Another feather in his cap | BrainerdDispatch.com | Brainerd, Minnesota

Another feather in his cap

No turkey, but Vietnam vet embraces the day at hunt

Posted: April 25, 2012 - 8:22pm
Steve Kohls/Brainerd Dispatch  Todd Fairbanks (left), a regional director for the National Wild Turkey Federation, coaches Brainerd's Bill Wroolie on shooting from their blind at Camp Ripley on Wednesday. The pair are hunting the first of two days at the eighth annual Physically Disabled Veteran Turkey Hunt at the camp. For more photos, go to spotted.brainerddispatch.com.
Steve Kohls/Brainerd Dispatch Todd Fairbanks (left), a regional director for the National Wild Turkey Federation, coaches Brainerd's Bill Wroolie on shooting from their blind at Camp Ripley on Wednesday. The pair are hunting the first of two days at the eighth annual Physically Disabled Veteran Turkey Hunt at the camp. For more photos, go to spotted.brainerddispatch.com.

CAMP RIPLEY — The memento, albeit a small one, was something Bill Wroolie could hold onto.

Four years later, without even a feather to show for his efforts, Wroolie held this day close. Much like he did here in 2008.

By 1 p.m. Wednesday in the eighth annual Physically Disabled Veteran Turkey Hunt at Camp Ripley, Wroolie was still without a bird. The last time he hunted the event, in 2008, he shot a turkey in his first-ever turkey hunt. But the nice-sized tom — minus a few feathers — got away.

It was, quite literally, a feather in Wroolie’s cap. That’s where he displayed it, pulling the single feather out from time to time and showing it off as he told the story about the one that got away.

“My expectations were that if I see a turkey, I’d be good to go,” Wroolie said over lunch at the Ripley mess hall in 2008.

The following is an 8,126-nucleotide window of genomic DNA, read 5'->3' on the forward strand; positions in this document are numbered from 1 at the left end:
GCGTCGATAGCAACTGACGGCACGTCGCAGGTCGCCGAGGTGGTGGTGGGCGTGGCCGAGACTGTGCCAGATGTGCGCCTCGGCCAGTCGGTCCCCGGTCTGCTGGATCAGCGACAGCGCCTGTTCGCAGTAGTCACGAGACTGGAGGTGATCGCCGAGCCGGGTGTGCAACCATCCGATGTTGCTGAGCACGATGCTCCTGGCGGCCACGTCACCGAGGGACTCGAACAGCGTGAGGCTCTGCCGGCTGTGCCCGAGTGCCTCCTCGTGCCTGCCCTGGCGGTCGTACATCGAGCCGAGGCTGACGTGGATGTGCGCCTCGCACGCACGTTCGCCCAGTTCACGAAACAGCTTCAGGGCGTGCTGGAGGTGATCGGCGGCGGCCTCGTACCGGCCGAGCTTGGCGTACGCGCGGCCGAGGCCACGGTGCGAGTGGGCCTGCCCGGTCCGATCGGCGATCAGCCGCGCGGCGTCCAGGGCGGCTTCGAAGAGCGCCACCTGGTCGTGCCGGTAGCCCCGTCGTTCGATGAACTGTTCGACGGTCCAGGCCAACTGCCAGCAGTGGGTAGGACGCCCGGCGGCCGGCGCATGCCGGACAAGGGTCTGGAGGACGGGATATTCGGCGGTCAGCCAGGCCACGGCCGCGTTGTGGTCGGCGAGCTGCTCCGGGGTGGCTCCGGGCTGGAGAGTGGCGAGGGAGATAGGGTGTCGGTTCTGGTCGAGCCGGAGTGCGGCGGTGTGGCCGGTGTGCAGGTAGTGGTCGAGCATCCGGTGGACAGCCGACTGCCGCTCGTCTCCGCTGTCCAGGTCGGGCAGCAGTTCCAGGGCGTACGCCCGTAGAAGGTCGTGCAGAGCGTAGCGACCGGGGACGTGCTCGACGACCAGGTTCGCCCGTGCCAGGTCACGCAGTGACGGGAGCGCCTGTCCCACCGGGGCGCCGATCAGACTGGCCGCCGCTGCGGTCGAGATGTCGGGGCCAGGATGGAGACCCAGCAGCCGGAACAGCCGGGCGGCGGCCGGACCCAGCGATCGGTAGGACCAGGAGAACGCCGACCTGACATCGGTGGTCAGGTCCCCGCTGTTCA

So 2012 was big for the highly decorated Vietnam War vet from Brainerd.

Wednesday in the eighth annual hunt, Wroolie and his volunteer guide — Todd Fairbanks, a regional director for the National Wild Turkey Federation — counted 16 turkeys near their blind in the far-reaches of Ripley and another dozen or so as the two made the 32-mile round-trip trek from the blind to the mess hall and back for lunch. But they couldn’t coax the birds within shooting range from the blind.

“They were gobbling non-stop,” said Wroolie, who was up at 3:30 a.m. and in the blind at 5:15 a.m. Wednesday.

“I don’t care if I get a bird or not,” added Wroolie, 64, a Purple Heart recipient who lost his right arm in Vietnam. “It’s just the idea of being out there. It’s a great program. I enjoyed the morning immensely.”

The event drew 38 veterans with physical disabilities from around the state, and vets from World War II, Korea, Vietnam, Desert Storm, Iraq and Afghanistan were represented. Legendary Minnesota Vikings coach Bud Grant, a World War II veteran who participated in the annual Physically Disabled Veterans Deer Hunt for the first time last year, was at Ripley for his first Physically Disabled Veterans Turkey Hunt on Wednesday. He was one of a whopping 28 hunters participating for the first time.

All of the eight birds bagged as of 5 p.m. Wednesday were by newcomers. That list didn’t include Grant. But as he did at the deer hunt, he made an impression on his fellow hunters and veterans at this year’s turkey hunt.

“He thanked everyone for their service,” Wroolie said, referring to a short speech Grant made Tuesday night at the pre-hunt banquet.

An avid hunter and supporter of his fellow veterans, Grant has been outspoken on the need for a new stadium for the Vikings. The stadium issue has been the buzz around the state throughout this legislative session, and it was no different at Tuesday’s banquet.

“There were a lot of stadium questions,” said Dennis Erie, event coordinator for the hunt. “He (Grant) said that if the stadium doesn’t go through, he wouldn’t want to be the governor of the state.”

Said Fairbanks: “He (Grant) made a statement that, by Friday, it (a new stadium) would be a done deal.”

The turkey hunt continues through Thursday, and Wroolie and Fairbanks seemed intent on hunting until they got a turkey. At lunch Wednesday, Wroolie appeared anxious to get back to the blind. Or maybe it was just a matter of getting back outside to enjoy the sunny, 65-degree day.

“It’s a beautiful day. It’s just nice to be out,” he said. “I don’t even care if I get one.”

BRIAN S. PETERSON may be reached at brian.peterson@brainerddispatch.com or 855-5864. To follow him on Twitter, go to www.twitter.com/brian_speterson. For his blogs, go to www.brainerddispatch.com.